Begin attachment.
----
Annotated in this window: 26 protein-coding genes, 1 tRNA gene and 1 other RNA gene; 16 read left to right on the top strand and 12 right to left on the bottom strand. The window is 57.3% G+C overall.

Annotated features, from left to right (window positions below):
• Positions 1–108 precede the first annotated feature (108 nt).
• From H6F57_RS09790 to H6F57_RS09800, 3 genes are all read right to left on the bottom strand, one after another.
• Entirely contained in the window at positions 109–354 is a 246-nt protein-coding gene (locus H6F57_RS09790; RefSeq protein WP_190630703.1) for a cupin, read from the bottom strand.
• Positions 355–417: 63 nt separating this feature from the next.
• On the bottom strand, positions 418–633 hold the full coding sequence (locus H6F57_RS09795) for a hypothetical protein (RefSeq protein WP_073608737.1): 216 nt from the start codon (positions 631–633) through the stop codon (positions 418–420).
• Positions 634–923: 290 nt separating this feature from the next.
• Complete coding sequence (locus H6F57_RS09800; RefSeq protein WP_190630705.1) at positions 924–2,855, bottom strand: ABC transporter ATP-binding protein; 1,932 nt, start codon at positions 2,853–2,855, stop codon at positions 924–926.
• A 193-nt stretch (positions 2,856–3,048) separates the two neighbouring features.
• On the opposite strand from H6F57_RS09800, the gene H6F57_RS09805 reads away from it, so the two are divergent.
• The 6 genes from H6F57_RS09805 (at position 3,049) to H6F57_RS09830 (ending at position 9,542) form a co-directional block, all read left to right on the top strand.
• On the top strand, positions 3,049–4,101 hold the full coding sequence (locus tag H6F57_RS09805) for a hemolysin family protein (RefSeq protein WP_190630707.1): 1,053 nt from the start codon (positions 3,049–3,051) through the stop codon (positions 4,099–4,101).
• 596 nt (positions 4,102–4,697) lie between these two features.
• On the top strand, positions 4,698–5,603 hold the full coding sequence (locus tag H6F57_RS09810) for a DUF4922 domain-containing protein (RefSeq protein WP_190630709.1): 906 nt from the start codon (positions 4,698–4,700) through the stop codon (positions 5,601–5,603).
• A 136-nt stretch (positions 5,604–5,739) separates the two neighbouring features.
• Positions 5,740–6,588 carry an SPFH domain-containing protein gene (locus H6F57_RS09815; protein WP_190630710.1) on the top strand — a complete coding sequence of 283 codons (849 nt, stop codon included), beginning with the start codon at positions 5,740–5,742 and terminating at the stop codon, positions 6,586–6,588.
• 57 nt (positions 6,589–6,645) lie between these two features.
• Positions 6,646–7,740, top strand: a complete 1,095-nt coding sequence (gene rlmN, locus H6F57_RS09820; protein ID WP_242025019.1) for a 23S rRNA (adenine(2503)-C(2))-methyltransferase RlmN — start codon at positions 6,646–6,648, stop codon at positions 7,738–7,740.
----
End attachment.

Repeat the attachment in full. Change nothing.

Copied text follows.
Annotated in this window: 26 protein-coding genes, 1 tRNA gene and 1 other RNA gene; 16 read left to right on the top strand and 12 right to left on the bottom strand. The window is 57.3% G+C overall.

Annotated features, from left to right (window positions below):
• Positions 1–108 precede the first annotated feature (108 nt).
• From H6F57_RS09790 to H6F57_RS09800, 3 genes are all read right to left on the bottom strand, one after another.
• Entirely contained in the window at positions 109–354 is a 246-nt protein-coding gene (locus H6F57_RS09790; RefSeq protein WP_190630703.1) for a cupin, read from the bottom strand.
• Positions 355–417: 63 nt separating this feature from the next.
• On the bottom strand, positions 418–633 hold the full coding sequence (locus H6F57_RS09795) for a hypothetical protein (RefSeq protein WP_073608737.1): 216 nt from the start codon (positions 631–633) through the stop codon (positions 418–420).
• Positions 634–923: 290 nt separating this feature from the next.
• Complete coding sequence (locus H6F57_RS09800; RefSeq protein WP_190630705.1) at positions 924–2,855, bottom strand: ABC transporter ATP-binding protein; 1,932 nt, start codon at positions 2,853–2,855, stop codon at positions 924–926.
• A 193-nt stretch (positions 2,856–3,048) separates the two neighbouring features.
• On the opposite strand from H6F57_RS09800, the gene H6F57_RS09805 reads away from it, so the two are divergent.
• The 6 genes from H6F57_RS09805 (at position 3,049) to H6F57_RS09830 (ending at position 9,542) form a co-directional block, all read left to right on the top strand.
• On the top strand, positions 3,049–4,101 hold the full coding sequence (locus tag H6F57_RS09805) for a hemolysin family protein (RefSeq protein WP_190630707.1): 1,053 nt from the start codon (positions 3,049–3,051) through the stop codon (positions 4,099–4,101).
• 596 nt (positions 4,102–4,697) lie between these two features.
• On the top strand, positions 4,698–5,603 hold the full coding sequence (locus tag H6F57_RS09810) for a DUF4922 domain-containing protein (RefSeq protein WP_190630709.1): 906 nt from the start codon (positions 4,698–4,700) through the stop codon (positions 5,601–5,603).
• A 136-nt stretch (positions 5,604–5,739) separates the two neighbouring features.
• Positions 5,740–6,588 carry an SPFH domain-containing protein gene (locus H6F57_RS09815; protein WP_190630710.1) on the top strand — a complete coding sequence of 283 codons (849 nt, stop codon included), beginning with the start codon at positions 5,740–5,742 and terminating at the stop codon, positions 6,586–6,588.
• 57 nt (positions 6,589–6,645) lie between these two features.
• Positions 6,646–7,740, top strand: a complete 1,095-nt coding sequence (gene rlmN, locus H6F57_RS09820; protein ID WP_242025019.1) for a 23S rRNA (adenine(2503)-C(2))-methyltransferase RlmN — start codon at positions 6,646–6,648, stop codon at positions 7,738–7,740.